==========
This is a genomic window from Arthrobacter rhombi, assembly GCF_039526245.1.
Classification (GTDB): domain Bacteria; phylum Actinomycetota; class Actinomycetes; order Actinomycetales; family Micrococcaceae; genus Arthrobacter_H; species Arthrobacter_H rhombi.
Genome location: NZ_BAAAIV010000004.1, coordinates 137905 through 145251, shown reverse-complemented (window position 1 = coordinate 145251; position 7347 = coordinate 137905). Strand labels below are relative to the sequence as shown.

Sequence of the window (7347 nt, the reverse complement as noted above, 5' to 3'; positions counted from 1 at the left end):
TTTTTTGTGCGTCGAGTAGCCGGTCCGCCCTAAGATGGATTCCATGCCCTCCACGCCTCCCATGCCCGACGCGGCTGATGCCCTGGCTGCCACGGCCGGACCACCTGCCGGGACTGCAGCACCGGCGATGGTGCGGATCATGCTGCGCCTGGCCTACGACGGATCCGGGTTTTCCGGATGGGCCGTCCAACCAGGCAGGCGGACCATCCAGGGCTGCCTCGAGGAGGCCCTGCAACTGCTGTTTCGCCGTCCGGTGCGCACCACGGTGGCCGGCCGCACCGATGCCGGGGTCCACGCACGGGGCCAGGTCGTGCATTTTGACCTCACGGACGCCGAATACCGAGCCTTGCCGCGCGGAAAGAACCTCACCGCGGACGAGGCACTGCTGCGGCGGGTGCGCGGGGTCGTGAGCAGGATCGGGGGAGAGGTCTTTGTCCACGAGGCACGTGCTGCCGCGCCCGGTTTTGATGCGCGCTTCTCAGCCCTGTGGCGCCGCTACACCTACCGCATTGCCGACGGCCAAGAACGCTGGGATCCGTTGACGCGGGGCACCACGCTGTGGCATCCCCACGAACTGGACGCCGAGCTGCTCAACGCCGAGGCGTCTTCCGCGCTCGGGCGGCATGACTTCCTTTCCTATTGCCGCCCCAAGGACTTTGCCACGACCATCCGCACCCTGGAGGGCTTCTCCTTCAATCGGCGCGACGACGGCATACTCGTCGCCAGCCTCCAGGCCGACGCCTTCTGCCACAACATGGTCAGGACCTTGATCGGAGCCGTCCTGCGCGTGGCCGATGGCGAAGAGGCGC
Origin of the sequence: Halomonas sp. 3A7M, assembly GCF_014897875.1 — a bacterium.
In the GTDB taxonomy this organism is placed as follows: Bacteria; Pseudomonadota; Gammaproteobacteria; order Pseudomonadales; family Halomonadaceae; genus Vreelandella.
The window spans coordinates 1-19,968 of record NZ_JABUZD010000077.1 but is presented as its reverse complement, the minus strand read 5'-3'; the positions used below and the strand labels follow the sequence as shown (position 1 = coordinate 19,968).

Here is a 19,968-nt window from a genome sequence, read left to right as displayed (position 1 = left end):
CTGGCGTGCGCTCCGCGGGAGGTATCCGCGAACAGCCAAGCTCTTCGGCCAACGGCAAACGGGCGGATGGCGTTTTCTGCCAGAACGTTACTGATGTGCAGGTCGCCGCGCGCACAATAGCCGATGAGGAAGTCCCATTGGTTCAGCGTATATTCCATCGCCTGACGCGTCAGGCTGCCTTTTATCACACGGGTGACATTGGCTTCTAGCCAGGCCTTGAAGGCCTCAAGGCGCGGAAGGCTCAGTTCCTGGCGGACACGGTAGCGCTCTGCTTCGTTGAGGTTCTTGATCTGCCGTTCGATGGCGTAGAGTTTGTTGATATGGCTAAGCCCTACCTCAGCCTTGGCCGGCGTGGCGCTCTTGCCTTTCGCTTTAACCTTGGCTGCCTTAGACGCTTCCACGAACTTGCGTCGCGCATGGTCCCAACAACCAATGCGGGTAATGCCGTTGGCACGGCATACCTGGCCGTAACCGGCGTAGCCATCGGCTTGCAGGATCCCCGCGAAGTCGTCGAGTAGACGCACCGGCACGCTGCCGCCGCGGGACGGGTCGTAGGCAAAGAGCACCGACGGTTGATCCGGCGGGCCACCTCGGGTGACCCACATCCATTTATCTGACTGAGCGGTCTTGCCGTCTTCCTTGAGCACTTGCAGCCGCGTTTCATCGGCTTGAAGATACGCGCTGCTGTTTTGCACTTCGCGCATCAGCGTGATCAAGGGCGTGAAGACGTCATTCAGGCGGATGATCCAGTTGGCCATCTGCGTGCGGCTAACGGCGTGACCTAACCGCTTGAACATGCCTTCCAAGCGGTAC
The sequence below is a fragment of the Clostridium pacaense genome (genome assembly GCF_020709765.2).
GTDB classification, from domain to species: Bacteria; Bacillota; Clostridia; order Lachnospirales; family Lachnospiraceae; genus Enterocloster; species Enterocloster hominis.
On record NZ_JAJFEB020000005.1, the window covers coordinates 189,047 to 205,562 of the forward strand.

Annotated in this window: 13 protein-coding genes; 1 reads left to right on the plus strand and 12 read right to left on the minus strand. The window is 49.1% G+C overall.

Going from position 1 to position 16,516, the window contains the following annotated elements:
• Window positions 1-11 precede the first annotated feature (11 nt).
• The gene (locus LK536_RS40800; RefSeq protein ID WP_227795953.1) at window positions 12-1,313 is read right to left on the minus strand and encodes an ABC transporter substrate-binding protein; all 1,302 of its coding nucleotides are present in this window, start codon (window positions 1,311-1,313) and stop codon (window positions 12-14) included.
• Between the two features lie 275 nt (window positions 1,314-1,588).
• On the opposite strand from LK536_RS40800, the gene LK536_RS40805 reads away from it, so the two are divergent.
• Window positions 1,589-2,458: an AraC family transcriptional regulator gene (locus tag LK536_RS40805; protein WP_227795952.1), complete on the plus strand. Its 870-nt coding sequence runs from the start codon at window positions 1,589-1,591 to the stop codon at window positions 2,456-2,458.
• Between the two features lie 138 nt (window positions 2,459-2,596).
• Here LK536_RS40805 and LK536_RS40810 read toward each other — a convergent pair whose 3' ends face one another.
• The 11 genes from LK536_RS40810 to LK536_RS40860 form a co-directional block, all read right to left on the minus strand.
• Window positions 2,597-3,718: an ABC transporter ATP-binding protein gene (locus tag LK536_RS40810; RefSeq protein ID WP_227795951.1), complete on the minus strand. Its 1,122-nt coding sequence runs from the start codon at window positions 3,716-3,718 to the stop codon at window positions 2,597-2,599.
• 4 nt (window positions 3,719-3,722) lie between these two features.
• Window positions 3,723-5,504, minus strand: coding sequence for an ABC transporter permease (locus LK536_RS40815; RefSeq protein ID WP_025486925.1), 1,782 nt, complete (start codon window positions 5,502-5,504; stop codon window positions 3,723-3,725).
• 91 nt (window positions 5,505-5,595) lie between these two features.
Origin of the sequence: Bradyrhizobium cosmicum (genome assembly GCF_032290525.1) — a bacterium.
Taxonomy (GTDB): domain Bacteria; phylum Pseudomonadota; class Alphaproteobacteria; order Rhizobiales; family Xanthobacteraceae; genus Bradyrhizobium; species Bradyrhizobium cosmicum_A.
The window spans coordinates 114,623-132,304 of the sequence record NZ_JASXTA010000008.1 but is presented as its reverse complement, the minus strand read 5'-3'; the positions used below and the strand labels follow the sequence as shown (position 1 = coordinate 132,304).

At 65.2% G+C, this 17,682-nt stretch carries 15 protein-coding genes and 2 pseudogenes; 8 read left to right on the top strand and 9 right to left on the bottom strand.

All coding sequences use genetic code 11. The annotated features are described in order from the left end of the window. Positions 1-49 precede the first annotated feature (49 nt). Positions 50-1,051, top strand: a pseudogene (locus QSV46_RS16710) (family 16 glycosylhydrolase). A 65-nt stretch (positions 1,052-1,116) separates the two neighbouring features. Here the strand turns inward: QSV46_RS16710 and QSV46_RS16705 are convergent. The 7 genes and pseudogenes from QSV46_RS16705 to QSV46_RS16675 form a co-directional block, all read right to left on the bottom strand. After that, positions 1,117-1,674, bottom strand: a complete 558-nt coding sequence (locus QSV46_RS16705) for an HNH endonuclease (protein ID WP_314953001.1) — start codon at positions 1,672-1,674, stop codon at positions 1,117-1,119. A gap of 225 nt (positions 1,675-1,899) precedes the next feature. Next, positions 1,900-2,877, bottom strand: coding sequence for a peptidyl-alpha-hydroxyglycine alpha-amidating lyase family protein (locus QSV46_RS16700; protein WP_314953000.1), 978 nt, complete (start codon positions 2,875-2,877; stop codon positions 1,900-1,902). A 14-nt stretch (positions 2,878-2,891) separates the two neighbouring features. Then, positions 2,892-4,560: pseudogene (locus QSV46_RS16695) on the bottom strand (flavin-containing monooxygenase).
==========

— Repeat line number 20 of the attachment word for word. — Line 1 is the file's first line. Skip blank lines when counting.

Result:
• Window positions 1,589-2,458: an AraC family transcriptional regulator gene (locus tag LK536_RS40805; protein WP_227795952.1), complete on the plus strand. Its 870-nt coding sequence runs from the start codon at window positions 1,589-1,591 to the stop codon at window positions 2,456-2,458.